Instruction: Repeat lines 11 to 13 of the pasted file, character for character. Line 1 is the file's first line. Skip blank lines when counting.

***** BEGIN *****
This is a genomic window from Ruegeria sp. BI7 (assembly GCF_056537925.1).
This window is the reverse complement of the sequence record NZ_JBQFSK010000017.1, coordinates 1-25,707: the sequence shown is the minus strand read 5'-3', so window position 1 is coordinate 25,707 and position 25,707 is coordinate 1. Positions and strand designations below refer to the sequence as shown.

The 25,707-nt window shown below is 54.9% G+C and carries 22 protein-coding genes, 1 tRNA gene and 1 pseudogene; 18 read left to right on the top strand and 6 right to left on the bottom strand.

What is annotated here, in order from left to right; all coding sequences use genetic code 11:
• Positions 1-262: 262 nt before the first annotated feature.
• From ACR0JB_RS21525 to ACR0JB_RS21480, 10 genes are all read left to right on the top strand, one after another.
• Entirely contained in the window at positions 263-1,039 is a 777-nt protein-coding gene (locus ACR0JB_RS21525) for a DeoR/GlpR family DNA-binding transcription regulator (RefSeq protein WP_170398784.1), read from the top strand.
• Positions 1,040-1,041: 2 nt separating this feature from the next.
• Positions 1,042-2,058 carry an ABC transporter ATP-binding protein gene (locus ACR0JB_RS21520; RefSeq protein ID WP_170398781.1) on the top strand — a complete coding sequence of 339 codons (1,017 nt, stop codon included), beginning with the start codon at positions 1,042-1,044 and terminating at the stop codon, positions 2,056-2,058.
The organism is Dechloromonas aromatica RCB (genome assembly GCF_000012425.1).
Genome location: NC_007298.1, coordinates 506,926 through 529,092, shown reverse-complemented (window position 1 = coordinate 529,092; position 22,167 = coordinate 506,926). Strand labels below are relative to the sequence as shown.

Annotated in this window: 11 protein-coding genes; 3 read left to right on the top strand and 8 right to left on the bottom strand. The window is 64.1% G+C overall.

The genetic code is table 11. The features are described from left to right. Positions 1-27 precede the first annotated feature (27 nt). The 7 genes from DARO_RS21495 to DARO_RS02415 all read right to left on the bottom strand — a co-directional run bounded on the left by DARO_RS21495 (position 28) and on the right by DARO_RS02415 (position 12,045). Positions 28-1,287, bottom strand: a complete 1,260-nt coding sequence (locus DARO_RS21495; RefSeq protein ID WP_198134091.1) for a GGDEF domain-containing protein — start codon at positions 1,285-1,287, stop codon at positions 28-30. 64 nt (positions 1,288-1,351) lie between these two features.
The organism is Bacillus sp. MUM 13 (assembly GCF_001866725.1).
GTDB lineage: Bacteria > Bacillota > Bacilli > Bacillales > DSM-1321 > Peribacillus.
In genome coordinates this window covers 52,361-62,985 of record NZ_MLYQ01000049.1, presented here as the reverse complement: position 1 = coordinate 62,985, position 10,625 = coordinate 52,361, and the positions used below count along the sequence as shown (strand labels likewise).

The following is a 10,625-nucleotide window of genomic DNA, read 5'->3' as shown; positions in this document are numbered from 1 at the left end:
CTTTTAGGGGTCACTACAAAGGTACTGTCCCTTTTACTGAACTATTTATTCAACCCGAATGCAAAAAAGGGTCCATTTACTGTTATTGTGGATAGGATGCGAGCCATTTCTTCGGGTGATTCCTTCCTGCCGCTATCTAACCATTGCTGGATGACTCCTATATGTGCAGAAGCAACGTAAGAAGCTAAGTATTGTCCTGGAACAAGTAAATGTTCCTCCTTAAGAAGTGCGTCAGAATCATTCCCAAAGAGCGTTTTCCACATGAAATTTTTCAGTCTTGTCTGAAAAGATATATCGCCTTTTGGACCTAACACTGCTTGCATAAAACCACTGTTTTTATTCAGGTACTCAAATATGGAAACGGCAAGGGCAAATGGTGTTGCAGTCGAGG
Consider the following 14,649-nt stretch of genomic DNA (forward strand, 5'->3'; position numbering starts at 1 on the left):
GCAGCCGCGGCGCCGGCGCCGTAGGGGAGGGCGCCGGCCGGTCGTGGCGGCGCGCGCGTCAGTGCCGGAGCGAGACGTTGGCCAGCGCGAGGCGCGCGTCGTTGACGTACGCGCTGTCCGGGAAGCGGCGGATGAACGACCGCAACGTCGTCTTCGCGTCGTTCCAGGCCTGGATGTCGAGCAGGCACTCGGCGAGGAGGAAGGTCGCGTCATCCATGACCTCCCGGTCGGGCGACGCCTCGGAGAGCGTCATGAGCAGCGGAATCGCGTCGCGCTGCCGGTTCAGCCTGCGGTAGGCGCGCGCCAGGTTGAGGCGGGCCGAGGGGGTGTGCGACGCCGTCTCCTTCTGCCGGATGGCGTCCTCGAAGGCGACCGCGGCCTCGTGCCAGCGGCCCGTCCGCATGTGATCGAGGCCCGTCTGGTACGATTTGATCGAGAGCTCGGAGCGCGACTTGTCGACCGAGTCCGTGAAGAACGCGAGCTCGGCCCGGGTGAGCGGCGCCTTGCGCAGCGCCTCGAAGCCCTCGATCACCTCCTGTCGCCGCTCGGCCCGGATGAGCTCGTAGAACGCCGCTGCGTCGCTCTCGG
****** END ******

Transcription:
Genome location: NC_007298.1, coordinates 506,926 through 529,092, shown reverse-complemented (window position 1 = coordinate 529,092; position 22,167 = coordinate 506,926). Strand labels below are relative to the sequence as shown.

Annotated in this window: 11 protein-coding genes; 3 read left to right on the top strand and 8 right to left on the bottom strand. The window is 64.1% G+C overall.

The genetic code is table 11. The features are described from left to right. Positions 1-27 precede the first annotated feature (27 nt). The 7 genes from DARO_RS21495 to DARO_RS02415 all read right to left on the bottom strand — a co-directional run bounded on the left by DARO_RS21495 (position 28) and on the right by DARO_RS02415 (position 12,045). Positions 28-1,287, bottom strand: a complete 1,260-nt coding sequence (locus DARO_RS21495; RefSeq protein ID WP_198134091.1) for a GGDEF domain-containing protein — start codon at positions 1,285-1,287, stop codon at positions 28-30. 64 nt (positions 1,288-1,351) lie between these two features.